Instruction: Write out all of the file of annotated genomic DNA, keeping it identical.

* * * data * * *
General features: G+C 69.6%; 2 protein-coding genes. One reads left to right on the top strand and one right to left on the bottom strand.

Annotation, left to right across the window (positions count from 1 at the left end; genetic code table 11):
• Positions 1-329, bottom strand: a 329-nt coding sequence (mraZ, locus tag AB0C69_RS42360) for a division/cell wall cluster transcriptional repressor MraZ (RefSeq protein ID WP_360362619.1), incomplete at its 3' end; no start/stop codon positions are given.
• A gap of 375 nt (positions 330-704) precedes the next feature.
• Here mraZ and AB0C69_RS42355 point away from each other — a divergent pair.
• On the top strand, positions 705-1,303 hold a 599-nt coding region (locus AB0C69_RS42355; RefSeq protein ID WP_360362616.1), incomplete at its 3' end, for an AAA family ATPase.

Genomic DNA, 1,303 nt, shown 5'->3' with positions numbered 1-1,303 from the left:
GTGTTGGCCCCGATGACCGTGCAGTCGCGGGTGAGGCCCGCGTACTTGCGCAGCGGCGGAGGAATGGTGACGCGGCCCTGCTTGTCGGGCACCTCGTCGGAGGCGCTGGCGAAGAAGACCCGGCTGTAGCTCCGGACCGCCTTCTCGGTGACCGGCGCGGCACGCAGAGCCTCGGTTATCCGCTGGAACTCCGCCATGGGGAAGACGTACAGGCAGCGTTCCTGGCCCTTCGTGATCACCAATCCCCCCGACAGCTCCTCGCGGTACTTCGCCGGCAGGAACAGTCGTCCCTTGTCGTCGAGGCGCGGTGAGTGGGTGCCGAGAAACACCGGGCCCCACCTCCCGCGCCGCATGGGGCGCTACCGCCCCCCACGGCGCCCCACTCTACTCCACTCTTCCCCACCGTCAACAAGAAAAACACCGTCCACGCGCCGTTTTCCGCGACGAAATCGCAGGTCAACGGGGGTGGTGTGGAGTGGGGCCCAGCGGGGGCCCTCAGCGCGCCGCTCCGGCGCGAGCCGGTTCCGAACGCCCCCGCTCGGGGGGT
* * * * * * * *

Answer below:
General features: G+C 69.6%; 2 protein-coding genes. One reads left to right on the top strand and one right to left on the bottom strand.

Annotation, left to right across the window (positions count from 1 at the left end; genetic code table 11):
• Positions 1-329, bottom strand: a 329-nt coding sequence (mraZ, locus tag AB0C69_RS42360) for a division/cell wall cluster transcriptional repressor MraZ (RefSeq protein ID WP_360362619.1), incomplete at its 3' end; no start/stop codon positions are given.
• A gap of 375 nt (positions 330-704) precedes the next feature.
• Here mraZ and AB0C69_RS42355 point away from each other — a divergent pair.
• On the top strand, positions 705-1,303 hold a 599-nt coding region (locus AB0C69_RS42355; RefSeq protein ID WP_360362616.1), incomplete at its 3' end, for an AAA family ATPase.

Genomic DNA, 1,303 nt, shown 5'->3' with positions numbered 1-1,303 from the left:
GTGTTGGCCCCGATGACCGTGCAGTCGCGGGTGAGGCCCGCGTACTTGCGCAGCGGCGGAGGAATGGTGACGCGGCCCTGCTTGTCGGGCACCTCGTCGGAGGCGCTGGCGAAGAAGACCCGGCTGTAGCTCCGGACCGCCTTCTCGGTGACCGGCGCGGCACGCAGAGCCTCGGTTATCCGCTGGAACTCCGCCATGGGGAAGACGTACAGGCAGCGTTCCTGGCCCTTCGTGATCACCAATCCCCCCGACAGCTCCTCGCGGTACTTCGCCGGCAGGAACAGTCGTCCCTTGTCGTCGAGGCGCGGTGAGTGGGTGCCGAGAAACACCGGGCCCCACCTCCCGCGCCGCATGGGGCGCTACCGCCCCCCACGGCGCCCCACTCTACTCCACTCTTCCCCACCGTCAACAAGAAAAACACCGTCCACGCGCCGTTTTCCGCGACGAAATCGCAGGTCAACGGGGGTGGTGTGGAGTGGGGCCCAGCGGGGGCCCTCAGCGCGCCGCTCCGGCGCGAGCCGGTTCCGAACGCCCCCGCTCGGGGGGT